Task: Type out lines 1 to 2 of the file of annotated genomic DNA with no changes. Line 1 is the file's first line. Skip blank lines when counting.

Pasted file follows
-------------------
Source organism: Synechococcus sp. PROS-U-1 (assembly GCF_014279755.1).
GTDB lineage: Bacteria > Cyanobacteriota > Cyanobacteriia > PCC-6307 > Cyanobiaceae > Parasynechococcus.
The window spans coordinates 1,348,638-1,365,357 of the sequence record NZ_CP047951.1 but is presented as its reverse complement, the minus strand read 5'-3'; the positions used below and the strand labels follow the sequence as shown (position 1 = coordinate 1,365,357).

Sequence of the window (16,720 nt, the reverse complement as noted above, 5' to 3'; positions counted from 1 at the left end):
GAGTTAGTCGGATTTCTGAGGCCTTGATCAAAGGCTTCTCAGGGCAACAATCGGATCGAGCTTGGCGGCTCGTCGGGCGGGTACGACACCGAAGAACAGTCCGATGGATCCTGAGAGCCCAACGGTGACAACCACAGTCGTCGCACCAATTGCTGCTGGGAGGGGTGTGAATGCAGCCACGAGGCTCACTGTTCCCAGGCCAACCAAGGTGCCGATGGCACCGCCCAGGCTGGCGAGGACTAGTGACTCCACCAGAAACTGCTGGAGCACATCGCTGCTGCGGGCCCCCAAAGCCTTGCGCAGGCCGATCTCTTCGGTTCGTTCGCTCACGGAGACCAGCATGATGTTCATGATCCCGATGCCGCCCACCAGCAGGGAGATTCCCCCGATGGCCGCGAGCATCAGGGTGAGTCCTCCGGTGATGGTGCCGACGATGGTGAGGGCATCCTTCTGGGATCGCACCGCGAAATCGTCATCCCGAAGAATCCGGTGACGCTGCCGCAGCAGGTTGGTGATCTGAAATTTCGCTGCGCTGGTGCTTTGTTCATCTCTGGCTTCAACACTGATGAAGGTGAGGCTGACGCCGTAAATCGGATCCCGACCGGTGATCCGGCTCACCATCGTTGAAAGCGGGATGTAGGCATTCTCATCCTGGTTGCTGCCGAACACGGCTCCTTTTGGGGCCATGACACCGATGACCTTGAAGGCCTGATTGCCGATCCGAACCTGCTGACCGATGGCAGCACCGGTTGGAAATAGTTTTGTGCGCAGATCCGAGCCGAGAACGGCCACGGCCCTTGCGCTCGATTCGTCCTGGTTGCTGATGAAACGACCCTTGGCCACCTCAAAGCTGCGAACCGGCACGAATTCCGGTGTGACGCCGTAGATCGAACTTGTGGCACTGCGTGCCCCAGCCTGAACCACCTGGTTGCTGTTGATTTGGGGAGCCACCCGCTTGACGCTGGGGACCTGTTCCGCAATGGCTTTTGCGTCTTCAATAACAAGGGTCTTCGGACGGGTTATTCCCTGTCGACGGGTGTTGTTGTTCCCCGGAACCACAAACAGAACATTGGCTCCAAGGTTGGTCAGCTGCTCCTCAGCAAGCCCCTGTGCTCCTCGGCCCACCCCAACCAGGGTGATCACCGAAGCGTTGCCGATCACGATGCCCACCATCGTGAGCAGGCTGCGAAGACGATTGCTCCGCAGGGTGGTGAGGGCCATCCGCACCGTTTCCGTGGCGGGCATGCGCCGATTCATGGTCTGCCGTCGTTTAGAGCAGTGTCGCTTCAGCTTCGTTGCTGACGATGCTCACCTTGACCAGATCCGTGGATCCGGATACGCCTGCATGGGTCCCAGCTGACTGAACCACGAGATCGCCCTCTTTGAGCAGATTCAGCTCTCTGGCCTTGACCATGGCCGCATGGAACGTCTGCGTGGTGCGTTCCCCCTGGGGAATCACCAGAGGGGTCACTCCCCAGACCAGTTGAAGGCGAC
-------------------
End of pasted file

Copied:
Source organism: Synechococcus sp. PROS-U-1 (assembly GCF_014279755.1).
GTDB lineage: Bacteria > Cyanobacteriota > Cyanobacteriia > PCC-6307 > Cyanobiaceae > Parasynechococcus.